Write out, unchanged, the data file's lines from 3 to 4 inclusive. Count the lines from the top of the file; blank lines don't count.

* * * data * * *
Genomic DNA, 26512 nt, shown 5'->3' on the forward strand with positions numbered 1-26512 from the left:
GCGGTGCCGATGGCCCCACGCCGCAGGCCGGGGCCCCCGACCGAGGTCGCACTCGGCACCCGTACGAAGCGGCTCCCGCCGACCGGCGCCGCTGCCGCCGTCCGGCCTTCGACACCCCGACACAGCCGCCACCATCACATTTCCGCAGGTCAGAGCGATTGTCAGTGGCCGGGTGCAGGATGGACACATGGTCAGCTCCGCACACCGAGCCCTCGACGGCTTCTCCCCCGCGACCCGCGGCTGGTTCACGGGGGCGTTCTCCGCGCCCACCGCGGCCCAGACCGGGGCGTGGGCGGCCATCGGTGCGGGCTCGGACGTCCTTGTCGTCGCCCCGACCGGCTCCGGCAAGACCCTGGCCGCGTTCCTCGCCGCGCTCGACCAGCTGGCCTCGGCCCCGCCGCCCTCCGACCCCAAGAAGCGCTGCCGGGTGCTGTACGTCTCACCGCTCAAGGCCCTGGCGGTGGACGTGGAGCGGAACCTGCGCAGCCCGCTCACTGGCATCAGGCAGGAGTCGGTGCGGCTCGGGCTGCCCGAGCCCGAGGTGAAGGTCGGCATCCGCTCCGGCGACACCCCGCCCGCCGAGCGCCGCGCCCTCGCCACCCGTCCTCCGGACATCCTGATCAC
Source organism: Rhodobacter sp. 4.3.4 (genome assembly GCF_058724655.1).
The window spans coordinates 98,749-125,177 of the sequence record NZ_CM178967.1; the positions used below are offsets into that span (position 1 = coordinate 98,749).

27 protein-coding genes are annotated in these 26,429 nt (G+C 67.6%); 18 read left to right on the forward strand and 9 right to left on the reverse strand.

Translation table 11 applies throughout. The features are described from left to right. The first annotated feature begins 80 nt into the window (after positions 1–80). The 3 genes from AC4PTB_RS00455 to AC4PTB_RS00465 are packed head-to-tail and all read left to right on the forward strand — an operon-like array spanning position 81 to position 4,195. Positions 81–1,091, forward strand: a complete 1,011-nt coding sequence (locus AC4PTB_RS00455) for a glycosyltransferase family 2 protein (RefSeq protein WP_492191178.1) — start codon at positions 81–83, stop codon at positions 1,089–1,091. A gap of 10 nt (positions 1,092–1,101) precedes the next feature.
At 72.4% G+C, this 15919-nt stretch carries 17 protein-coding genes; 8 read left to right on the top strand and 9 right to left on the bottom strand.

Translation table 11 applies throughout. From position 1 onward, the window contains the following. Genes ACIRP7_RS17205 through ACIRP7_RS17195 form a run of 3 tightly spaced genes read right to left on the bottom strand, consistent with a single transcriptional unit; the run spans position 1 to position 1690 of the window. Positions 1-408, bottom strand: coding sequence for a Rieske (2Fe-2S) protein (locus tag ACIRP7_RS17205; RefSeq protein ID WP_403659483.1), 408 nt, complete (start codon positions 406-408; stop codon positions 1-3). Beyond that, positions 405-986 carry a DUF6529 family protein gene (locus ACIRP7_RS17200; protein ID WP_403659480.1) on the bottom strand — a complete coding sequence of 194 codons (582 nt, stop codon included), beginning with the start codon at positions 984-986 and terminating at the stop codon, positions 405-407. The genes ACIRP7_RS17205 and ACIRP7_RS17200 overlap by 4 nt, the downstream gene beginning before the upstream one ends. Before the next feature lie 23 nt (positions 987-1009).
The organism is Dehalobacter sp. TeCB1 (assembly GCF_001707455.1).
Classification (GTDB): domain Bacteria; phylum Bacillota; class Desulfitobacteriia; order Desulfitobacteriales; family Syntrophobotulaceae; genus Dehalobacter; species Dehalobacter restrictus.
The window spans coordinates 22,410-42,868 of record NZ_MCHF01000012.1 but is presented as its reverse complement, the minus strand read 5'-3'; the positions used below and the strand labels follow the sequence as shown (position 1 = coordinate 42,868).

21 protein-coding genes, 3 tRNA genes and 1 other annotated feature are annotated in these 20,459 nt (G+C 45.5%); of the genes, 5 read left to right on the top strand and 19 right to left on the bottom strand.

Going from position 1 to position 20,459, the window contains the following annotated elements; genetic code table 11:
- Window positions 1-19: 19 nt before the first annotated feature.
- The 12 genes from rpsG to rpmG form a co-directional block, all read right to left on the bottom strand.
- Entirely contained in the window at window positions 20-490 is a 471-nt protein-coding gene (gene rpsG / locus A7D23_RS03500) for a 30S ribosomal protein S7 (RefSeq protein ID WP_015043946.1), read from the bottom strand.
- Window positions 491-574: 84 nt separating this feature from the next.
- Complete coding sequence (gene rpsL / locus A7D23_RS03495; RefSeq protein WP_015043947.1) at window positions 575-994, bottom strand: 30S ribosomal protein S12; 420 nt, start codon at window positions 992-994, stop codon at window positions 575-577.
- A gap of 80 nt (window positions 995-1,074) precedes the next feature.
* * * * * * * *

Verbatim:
Source organism: Rhodobacter sp. 4.3.4 (genome assembly GCF_058724655.1).
The window spans coordinates 98,749-125,177 of the sequence record NZ_CM178967.1; the positions used below are offsets into that span (position 1 = coordinate 98,749).